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  • - Hey everyone, this is Sean O'Kane from The Verge,

  • and I'm about to drive the Byton M-Byte electric SUV.

  • Let's go for a ride.

  • (door closing)

  • (upbeat music)

  • Now in case you don't know who Byton is,

  • they're one of the many EV startups around the world,

  • that are trying to bring an electric vehicle

  • to market.

  • They're based in China and they basically made

  • their public debut here,

  • at the Consumer Electronics Show in 2018,

  • where they showed off a concept version of this car.

  • Now they've spent the two years since then,

  • refining the car and getting it ready for mass manufacturing

  • at their plant in Nanjing, China

  • and the version that I got to drive here today,

  • is the second pre-production prototype

  • to have rolled off that factory line.

  • Now Byton's whole thing isn't about really crazy performance

  • or super high luxury, what they really are talking about

  • doing with their cars, is changing the whole paradigm

  • around user experience.

  • And the focal point of that is obviously

  • that massive screen.

  • It's the first thing you notice

  • when you look at this car.

  • It's 48 inches long and it stretches

  • from pillar to pillar.

  • It's a very divisive thing

  • and a lot of people have been really worried

  • about what it would be like to drive

  • with a screen that big, in front of you.

  • And I gotta say, just from spending a couple minutes

  • in the car, I can understand how you might be able

  • to literally look past it.

  • The screen is enormous, but it's sunken into the dashboard

  • and Byton's also done a lot of work on the software side,

  • to make sure that it's not so distracting.

  • You can turn off all the widgets

  • that make up the user interface, for example.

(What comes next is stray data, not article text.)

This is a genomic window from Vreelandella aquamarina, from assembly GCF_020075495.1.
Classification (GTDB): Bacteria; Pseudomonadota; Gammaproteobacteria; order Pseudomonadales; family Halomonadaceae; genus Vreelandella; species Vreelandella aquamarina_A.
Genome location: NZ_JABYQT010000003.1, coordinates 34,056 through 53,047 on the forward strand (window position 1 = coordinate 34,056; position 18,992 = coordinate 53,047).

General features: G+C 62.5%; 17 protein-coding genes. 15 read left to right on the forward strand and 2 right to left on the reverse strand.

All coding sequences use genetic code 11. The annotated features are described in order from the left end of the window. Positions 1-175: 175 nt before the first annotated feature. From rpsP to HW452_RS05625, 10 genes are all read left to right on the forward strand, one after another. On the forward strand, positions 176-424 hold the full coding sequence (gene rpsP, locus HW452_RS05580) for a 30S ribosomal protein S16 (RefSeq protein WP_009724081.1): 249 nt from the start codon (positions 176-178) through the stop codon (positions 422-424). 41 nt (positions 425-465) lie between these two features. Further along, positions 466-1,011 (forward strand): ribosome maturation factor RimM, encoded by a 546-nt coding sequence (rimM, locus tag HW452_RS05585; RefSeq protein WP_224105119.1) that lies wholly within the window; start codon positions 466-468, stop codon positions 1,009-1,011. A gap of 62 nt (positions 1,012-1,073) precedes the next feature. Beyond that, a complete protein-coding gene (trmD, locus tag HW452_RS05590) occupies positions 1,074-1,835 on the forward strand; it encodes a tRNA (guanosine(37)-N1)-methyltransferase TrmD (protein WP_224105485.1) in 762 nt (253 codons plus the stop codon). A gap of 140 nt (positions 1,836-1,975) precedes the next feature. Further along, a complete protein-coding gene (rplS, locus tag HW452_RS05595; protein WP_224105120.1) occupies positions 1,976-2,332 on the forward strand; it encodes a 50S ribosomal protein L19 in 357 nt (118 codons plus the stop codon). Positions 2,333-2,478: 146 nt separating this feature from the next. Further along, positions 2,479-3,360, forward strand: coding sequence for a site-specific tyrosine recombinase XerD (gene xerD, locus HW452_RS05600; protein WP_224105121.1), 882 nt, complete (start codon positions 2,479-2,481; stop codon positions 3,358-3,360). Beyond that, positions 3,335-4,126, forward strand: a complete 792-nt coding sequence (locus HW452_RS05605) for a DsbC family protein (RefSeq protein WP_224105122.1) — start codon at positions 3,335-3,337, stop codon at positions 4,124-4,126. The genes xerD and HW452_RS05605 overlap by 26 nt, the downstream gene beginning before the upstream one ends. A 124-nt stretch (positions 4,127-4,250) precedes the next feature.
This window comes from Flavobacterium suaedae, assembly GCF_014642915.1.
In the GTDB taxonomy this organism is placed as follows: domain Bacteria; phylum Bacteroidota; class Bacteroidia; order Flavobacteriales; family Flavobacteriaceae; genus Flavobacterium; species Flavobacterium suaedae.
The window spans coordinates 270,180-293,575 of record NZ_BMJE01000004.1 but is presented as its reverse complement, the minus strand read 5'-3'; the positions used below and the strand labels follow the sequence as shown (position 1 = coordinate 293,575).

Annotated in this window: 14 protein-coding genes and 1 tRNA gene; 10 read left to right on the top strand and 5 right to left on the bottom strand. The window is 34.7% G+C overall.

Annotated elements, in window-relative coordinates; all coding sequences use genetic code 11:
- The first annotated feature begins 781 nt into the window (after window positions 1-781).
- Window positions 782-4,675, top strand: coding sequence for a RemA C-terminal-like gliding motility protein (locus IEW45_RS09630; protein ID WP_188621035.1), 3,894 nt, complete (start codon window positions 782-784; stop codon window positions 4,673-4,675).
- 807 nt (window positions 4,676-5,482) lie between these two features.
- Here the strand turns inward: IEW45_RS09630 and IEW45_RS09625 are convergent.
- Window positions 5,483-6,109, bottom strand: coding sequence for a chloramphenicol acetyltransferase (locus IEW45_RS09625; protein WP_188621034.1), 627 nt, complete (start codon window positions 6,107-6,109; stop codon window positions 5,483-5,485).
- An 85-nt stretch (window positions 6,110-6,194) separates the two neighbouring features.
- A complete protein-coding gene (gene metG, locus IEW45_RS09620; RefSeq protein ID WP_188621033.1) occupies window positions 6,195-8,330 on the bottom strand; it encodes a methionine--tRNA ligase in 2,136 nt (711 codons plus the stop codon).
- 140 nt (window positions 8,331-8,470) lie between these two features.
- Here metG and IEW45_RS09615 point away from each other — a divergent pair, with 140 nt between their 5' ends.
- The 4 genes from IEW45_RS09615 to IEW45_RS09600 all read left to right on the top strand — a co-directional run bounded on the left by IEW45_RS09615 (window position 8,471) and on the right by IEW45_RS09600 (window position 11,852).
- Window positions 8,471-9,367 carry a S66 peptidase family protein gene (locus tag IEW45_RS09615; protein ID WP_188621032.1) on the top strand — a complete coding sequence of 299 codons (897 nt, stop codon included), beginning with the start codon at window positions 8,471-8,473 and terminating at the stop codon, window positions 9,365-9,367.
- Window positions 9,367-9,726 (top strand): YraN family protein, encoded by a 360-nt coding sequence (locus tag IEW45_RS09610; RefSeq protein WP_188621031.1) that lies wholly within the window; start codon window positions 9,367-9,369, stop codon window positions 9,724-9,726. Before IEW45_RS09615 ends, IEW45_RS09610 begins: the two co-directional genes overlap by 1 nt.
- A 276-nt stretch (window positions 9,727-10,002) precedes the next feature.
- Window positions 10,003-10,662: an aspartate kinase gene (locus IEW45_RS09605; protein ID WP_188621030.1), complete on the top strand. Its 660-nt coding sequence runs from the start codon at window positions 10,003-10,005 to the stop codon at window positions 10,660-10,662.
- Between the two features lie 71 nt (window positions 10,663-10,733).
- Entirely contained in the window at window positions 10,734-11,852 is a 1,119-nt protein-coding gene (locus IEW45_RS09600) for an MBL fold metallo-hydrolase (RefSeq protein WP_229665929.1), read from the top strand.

• And some things, like the news feed widget,

  • won't update while you're driving.

  • You also can't watch video while you're driving,

  • which is probably a good thing.

  • In fact the thing that I probably

  • found more distracting than anything,

  • is the screen on the center of the wheel.

  • It was a little bright in the pre-production prototype

  • and I'm sure you'd be able to turn that brightness down

  • in the final version, but even if that's the case,

  • it's just right there in front of your vision.

  • There is another screen, coming off of the center console,

  • but I never really noticed that.

  • The weirdest thing about this whole experience

  • is that we've just never had this kind of experience before,

  • in a car.

  • So it's hard to really get a sense of how all of this

  • is gonna play out, 'cause there's just so much going on

  • in this interior, in a way that no other car

  • has ever thrown at a driver.

  • That it really is going to take this car

  • getting into the hands of people,

  • before we understand what kind of impact

  • all this technology is gonna have on people.

  • The whole pitch that Byton is trying to make

  • is that this technology will gain even more value,

  • if and when it's able to come up

  • with partially self driving technology

  • or fully self driving technology.

  • But that's a long way off,

  • so in the meantime, Byton's gonna have to do

  • a lot of work, as this car comes to market

  • later this year, in convincing people, and honestly,

  • just teaching them how to use this car, the right way.

  • And the screen isn't the only thing

  • that Byton's trying to sell as a new idea.

  • They're also talking about doing a lot

  • of health data integration, collecting a lot

  • of information about the driver,

  • and using advanced technologies like facial recognition.

  • A lot of stuff that people

  • are actually kind of wary about now.

  • So in that sense, trying to sell people on the idea

  • of a giant screen in the car,

  • doesn't actually seem like that crazy of an idea.

  • And Byton's not the only one trying to convince people

  • of this idea.

  • A lot of automakers, both start ups and traditional OEMs,

  • are also moving in this direction of bigger screens.

  • And so in a couple years' time,

  • it's not just going to be up to Byton

  • to answer the question of whether or not

  • we should have big screens in cars.

  • It's gonna be up to, basically all of us.

  • To make sure that you can turn off

  • some of the elephant.

  • Elephant (laughing).

  • Oh it is CES day two.

  • Hey everybody, thanks for watching.

  • If you wanna see more weird, electric cars,

  • and everything else that we've seen here

  • at the Consumer Electronics Show,

  • go to YouTube.com/TheVerge and click subscribe.

- Hey everyone, this is Sean O'Kane from The Verge,

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A2 screen electric driving technology pillar prototype

Inside Byton's electric car with a 48-inch screen

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    林宜悉 posted on 2020/10/23
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